Has anyone experienced what happens when you book a Lufthansa flight with a stopover in Munich/Frankfurt, but the second leg is operated by LH Bus and you don’t show on that leg?

Will Lufthansa cancel all your itineraries or miles?


1 Answer 1


The bus seems to follow the same rules as a connecting flights, i.e.

  1. It's booked together with a flight as a single ticket
  2. You need to check in for it
  3. You need to have a valid boarding pass
  4. Your connecting is protected by the carrier
  5. The bus driver has a list of passengers and checks them off when they board, so they know if someone is missing.

Specifically from


3.4. If carriage by bus is booked in connection with a flight, the bus carriage is governed by the terms and conditions for rebookings and refunds that apply to the flight booking and the General Conditions of Carriage for Passengers and Baggage (GCC Passage).

While I didn't see any reference that specifically covers missing the bus (intentionally or not), its reasonable to assume that normal LH rules apply and they could indeed consider this hidden ticketing (or skiplagging)

Will Lufthansa cancel all your itineraries or miles?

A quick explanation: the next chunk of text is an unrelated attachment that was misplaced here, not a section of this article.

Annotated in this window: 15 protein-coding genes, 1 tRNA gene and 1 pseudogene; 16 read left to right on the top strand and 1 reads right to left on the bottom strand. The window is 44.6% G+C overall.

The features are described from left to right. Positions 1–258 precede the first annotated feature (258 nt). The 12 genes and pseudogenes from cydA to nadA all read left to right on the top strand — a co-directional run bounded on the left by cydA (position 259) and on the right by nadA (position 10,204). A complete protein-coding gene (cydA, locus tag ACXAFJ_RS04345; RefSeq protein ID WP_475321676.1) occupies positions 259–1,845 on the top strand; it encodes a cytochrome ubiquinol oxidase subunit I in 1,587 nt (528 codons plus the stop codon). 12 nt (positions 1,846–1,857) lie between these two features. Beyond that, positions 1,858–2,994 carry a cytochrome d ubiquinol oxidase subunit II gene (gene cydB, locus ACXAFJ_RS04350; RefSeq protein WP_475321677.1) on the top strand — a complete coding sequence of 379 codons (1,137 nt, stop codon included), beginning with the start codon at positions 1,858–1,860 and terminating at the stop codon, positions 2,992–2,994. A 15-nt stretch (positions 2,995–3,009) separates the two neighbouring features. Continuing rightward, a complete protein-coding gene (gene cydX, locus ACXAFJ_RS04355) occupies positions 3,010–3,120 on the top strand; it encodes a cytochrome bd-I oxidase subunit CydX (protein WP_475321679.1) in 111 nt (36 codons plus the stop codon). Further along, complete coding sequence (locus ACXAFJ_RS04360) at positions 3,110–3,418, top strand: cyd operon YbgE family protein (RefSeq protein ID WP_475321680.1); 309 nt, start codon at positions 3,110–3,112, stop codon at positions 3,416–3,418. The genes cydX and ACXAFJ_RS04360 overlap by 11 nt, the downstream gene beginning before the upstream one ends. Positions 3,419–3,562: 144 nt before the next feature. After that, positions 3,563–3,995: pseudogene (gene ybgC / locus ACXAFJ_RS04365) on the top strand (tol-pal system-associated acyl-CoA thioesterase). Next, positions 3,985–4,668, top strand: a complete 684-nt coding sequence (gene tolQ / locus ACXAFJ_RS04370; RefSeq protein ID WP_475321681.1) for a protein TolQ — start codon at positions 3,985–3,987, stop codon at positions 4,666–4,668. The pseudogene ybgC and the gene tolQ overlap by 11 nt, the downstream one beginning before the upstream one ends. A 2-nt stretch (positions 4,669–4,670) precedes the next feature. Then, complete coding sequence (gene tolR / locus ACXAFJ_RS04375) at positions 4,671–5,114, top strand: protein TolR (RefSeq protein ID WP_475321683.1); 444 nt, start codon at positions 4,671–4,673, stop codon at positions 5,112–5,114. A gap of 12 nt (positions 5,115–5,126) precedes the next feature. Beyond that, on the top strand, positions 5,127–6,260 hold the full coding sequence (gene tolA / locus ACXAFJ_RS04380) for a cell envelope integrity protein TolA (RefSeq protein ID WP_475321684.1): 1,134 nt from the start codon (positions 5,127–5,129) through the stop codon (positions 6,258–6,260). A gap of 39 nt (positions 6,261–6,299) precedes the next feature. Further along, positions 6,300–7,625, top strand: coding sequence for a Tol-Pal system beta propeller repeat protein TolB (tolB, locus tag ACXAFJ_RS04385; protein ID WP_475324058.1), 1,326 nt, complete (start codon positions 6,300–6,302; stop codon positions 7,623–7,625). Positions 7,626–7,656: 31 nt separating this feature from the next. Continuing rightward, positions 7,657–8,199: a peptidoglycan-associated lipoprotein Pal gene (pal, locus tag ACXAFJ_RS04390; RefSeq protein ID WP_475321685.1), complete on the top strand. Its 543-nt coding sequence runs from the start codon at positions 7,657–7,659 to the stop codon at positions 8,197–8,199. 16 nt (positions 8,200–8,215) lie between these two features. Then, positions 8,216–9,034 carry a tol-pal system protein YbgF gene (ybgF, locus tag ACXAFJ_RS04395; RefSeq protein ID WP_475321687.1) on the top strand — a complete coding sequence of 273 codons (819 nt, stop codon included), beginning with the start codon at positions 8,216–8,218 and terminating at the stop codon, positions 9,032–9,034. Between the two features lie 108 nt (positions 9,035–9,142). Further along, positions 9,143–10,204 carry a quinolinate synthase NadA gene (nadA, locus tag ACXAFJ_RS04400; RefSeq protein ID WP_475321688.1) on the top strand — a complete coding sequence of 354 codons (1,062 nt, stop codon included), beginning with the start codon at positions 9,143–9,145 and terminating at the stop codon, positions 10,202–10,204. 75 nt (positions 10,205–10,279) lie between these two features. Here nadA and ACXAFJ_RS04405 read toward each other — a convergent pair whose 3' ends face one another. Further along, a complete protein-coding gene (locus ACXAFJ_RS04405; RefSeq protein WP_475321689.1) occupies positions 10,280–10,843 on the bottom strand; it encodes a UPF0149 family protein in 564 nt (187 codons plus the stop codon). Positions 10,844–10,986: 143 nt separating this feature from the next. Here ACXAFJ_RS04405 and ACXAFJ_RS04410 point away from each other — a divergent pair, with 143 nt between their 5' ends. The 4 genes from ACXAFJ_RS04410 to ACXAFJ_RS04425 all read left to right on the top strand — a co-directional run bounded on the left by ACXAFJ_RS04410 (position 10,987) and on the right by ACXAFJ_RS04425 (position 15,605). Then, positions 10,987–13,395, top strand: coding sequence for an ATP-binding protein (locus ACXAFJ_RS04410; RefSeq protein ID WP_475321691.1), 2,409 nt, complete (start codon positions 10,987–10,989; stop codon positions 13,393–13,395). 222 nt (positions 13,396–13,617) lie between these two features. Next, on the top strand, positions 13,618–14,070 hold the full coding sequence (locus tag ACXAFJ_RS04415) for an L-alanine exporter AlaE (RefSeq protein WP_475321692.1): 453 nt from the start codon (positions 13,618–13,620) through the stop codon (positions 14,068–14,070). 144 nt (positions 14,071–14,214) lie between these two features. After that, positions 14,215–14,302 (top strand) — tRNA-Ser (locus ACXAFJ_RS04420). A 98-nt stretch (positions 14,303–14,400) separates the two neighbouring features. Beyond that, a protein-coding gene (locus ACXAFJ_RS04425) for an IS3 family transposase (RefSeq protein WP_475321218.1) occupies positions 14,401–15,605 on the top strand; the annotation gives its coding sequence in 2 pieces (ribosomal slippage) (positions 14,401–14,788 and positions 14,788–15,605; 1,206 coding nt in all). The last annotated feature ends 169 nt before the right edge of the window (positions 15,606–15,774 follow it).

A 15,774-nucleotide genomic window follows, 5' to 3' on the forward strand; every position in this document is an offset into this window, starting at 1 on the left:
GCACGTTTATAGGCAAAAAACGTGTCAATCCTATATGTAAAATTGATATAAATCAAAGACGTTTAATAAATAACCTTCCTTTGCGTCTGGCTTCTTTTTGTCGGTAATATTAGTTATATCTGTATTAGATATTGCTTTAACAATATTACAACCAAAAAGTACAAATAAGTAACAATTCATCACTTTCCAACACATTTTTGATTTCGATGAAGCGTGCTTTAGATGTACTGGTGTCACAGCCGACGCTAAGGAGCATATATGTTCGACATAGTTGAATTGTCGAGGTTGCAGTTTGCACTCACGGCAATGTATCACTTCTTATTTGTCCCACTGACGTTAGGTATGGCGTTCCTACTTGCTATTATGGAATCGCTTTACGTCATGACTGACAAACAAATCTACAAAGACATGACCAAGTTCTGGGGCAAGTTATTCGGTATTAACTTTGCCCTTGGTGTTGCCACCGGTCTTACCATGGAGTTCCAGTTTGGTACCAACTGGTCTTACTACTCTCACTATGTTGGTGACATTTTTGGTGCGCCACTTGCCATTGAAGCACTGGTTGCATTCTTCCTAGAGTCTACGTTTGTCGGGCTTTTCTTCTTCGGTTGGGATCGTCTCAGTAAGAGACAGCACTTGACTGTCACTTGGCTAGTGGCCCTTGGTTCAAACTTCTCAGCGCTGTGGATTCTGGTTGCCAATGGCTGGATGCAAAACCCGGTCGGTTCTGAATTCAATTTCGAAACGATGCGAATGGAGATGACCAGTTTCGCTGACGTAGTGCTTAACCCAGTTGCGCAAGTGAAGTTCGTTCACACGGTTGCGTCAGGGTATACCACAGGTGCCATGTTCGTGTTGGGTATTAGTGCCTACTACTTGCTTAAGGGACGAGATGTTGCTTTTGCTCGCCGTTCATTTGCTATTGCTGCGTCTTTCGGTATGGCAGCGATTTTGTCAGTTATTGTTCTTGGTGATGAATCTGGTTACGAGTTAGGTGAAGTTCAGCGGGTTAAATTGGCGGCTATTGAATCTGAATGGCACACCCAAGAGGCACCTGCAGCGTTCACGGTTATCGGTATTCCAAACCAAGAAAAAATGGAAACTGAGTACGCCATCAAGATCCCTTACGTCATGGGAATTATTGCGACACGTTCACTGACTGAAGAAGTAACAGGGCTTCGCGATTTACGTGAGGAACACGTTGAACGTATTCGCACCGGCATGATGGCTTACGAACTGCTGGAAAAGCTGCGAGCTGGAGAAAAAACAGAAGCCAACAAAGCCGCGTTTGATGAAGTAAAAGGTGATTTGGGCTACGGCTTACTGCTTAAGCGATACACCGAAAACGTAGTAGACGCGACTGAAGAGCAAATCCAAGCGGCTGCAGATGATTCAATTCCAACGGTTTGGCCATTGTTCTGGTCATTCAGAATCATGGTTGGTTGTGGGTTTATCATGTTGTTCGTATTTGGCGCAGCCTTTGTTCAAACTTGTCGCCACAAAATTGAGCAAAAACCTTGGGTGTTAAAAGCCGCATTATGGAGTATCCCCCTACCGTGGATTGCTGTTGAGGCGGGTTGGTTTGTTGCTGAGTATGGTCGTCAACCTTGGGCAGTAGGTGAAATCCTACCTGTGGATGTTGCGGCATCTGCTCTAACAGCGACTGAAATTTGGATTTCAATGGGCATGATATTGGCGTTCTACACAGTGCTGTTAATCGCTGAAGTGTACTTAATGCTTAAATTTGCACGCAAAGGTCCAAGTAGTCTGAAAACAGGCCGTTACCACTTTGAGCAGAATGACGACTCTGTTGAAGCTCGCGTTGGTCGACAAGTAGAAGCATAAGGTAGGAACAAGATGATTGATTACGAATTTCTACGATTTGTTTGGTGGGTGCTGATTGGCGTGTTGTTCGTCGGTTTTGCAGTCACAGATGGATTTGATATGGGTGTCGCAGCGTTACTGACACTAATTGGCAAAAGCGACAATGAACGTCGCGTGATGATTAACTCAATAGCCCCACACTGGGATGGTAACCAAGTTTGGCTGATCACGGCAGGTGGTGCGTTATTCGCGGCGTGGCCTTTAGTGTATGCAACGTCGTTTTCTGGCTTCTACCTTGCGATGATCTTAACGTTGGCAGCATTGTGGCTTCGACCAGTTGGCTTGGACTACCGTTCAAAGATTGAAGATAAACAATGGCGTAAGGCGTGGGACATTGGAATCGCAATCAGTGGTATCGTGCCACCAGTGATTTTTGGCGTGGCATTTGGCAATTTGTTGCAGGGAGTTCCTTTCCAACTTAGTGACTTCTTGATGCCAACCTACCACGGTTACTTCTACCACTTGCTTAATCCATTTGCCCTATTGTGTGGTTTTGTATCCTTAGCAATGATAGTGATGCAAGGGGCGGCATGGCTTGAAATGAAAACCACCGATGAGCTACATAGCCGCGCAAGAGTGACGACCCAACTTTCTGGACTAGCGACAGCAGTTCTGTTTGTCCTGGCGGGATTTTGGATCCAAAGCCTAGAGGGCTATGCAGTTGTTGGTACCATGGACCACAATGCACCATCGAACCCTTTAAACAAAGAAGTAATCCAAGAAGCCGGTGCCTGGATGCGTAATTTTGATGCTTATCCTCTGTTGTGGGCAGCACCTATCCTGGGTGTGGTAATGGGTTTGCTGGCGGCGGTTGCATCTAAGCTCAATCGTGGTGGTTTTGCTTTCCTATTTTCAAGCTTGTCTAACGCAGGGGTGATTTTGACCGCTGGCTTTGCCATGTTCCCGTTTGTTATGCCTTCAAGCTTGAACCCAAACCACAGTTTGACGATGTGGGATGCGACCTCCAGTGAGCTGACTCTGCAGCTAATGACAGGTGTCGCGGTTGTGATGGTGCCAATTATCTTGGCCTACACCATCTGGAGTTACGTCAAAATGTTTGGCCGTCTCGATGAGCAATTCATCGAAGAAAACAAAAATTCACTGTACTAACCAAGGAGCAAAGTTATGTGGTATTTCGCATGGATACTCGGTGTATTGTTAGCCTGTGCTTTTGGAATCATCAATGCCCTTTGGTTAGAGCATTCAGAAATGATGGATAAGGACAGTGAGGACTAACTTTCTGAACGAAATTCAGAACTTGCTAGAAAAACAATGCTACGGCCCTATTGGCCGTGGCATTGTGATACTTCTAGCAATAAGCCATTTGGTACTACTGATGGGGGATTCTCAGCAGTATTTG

That would be highly unlikely. Generally what happens is that either the remainder of your current itinerary is cancelled (if there is anything left to travel) or nothing at all. If they try to cancel your return joureny, you can always plead that you have missed the bus by accident (hold up in immigration, bathroom emergency, couldn't find the bus stop, etc.

See also https://www.flyertalk.com/forum/lufthansa-austrian-swiss-brussels-lot-other-partners-miles-more/2121474-lufthansa-bus-muc-nue.html

  • 1
    Correct. It's no different from were you to fail to board an aircraft or train that's part of a multi leg ticket. You're likely to have the rest of the legs (including likely the return part) canceled without compensation.
    – jwenting
    Commented Jun 18 at 14:10
  • 1
    I don't know what it's like in other places, but on trains here in in the UK, there is no reliable record of whether you actually travelled. For paper tickets there is no record other than possibly scribbles on the physical ticket. For e-tickets and other smart tickets there is a scan database, but when and where your ticket gets scanned is a lottery of staff availability and attitudes. Commented Jun 18 at 19:18
  • @PeterGreen that is the same in trains in Germany. But in long-distance buses, everyone's ticket and ID is checked. I guess it has to do with the ratio (number of staff)/(number of vehicle entrances).
    – wimi
    Commented Jun 18 at 21:26
  • @PeterGreen: Lufthansa has 2 different train mechanisms: "Rail and fly" is just a co-marketed ticket. No one cares if you take the train or not, but the connection is your responsibility and it's not protected. "Lufthansa express rail" on the other hand is a single ticket with a protected connection: you need to check in for it and the boarding pass is your train tickets as well. On these trains they DO check attendance and sometimes its done by dedicated LH staff, and not by the Bahn conductor.
    – Hilmar
    Commented Jun 19 at 2:07

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